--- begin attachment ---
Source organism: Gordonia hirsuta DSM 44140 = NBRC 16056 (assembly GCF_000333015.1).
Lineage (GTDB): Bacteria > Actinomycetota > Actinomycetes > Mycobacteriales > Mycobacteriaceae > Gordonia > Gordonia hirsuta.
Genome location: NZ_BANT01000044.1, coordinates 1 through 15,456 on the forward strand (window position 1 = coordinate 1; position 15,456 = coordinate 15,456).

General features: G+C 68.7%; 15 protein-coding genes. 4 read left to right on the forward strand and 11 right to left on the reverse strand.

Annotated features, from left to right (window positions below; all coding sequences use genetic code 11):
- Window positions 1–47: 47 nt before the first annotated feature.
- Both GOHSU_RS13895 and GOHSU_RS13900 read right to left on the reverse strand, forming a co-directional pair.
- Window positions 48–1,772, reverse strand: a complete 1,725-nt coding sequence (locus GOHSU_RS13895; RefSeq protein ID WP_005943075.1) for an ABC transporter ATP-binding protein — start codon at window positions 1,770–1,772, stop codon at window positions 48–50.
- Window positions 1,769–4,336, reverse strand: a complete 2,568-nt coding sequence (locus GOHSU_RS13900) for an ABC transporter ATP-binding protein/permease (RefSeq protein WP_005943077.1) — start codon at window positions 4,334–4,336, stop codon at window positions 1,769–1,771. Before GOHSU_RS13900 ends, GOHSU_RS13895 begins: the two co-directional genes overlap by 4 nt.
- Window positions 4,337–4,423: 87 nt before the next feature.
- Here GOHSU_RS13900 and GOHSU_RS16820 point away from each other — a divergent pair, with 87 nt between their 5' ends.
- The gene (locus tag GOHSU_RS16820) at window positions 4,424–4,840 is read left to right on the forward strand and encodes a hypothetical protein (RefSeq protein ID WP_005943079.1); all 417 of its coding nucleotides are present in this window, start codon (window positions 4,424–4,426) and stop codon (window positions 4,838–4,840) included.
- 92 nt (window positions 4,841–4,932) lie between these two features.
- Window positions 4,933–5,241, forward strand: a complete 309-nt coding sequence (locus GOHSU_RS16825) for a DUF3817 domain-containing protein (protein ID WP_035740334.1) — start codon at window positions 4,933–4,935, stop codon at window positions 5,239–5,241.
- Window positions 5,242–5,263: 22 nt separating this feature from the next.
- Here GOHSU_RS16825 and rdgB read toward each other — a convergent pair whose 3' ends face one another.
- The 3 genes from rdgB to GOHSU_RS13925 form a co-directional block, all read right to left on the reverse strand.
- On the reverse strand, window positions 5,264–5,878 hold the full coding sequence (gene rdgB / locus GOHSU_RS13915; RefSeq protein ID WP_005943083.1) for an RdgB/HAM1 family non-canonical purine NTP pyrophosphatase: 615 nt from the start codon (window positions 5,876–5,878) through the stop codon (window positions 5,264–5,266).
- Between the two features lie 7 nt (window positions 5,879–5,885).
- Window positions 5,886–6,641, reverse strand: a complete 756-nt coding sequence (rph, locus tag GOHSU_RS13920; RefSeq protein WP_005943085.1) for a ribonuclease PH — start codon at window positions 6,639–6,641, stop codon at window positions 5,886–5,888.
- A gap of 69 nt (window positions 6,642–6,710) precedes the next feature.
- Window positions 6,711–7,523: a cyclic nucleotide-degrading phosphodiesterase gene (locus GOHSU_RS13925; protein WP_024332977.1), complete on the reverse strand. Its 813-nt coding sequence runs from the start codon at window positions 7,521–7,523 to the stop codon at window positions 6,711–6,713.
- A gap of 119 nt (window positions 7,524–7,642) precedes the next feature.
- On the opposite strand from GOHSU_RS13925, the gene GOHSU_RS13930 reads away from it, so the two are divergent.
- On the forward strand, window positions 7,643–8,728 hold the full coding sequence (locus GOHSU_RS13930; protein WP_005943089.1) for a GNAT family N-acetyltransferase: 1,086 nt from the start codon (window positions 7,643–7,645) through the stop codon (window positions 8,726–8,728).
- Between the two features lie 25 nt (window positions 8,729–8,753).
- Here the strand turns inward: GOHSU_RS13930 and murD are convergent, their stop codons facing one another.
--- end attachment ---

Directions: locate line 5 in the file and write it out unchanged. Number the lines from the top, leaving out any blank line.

Annotated features, from left to right (window positions below; all coding sequences use genetic code 11):